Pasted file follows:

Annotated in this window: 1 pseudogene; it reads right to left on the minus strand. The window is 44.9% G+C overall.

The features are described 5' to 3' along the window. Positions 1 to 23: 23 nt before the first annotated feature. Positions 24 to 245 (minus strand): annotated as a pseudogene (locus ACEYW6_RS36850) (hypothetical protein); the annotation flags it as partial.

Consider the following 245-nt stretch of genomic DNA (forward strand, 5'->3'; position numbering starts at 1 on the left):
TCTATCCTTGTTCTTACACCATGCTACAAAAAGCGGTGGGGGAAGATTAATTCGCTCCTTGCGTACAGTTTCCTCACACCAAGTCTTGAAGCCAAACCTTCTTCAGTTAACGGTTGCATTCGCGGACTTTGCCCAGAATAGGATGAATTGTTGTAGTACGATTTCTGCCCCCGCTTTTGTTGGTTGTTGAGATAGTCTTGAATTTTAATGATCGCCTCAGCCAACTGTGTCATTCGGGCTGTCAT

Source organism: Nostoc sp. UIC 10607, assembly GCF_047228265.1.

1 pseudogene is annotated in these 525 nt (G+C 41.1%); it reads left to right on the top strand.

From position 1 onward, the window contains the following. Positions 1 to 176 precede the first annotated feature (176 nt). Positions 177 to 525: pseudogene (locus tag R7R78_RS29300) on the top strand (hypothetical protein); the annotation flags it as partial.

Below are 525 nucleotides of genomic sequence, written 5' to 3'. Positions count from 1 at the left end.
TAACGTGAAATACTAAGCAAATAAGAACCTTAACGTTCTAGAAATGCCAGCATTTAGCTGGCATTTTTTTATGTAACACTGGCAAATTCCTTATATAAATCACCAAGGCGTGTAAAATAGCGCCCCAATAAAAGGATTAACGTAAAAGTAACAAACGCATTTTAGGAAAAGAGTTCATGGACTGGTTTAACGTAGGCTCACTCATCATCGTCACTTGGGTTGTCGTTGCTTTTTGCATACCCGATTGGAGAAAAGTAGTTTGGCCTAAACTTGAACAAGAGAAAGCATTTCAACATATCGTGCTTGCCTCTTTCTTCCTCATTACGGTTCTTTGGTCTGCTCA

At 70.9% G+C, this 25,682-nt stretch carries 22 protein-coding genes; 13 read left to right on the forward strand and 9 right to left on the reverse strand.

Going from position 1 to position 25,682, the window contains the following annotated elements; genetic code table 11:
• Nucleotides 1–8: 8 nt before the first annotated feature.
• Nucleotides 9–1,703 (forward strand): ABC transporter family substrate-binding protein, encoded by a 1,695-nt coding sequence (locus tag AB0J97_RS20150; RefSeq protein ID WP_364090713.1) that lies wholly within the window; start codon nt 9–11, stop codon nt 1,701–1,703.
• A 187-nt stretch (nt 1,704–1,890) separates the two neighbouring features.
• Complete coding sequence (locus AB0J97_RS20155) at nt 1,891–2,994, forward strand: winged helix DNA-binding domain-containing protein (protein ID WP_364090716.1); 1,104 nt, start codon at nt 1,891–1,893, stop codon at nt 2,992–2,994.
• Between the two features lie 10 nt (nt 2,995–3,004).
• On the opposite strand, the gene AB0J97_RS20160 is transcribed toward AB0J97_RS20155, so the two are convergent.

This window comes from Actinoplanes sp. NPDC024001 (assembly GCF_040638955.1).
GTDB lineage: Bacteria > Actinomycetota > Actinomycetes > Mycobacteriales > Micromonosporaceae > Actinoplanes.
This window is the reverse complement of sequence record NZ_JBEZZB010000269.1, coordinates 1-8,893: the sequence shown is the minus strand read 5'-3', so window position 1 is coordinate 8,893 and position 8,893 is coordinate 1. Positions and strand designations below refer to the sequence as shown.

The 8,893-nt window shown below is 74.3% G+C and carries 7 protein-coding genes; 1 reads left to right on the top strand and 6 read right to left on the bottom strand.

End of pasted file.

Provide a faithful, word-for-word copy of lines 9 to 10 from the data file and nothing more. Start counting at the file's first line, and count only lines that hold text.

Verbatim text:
TAACGTGAAATACTAAGCAAATAAGAACCTTAACGTTCTAGAAATGCCAGCATTTAGCTGGCATTTTTTTATGTAACACTGGCAAATTCCTTATATAAATCACCAAGGCGTGTAAAATAGCGCCCCAATAAAAGGATTAACGTAAAAGTAACAAACGCATTTTAGGAAAAGAGTTCATGGACTGGTTTAACGTAGGCTCACTCATCATCGTCACTTGGGTTGTCGTTGCTTTTTGCATACCCGATTGGAGAAAAGTAGTTTGGCCTAAACTTGAACAAGAGAAAGCATTTCAACATATCGTGCTTGCCTCTTTCTTCCTCATTACGGTTCTTTGGTCTGCTCA

At 70.9% G+C, this 25,682-nt stretch carries 22 protein-coding genes; 13 read left to right on the forward strand and 9 right to left on the reverse strand.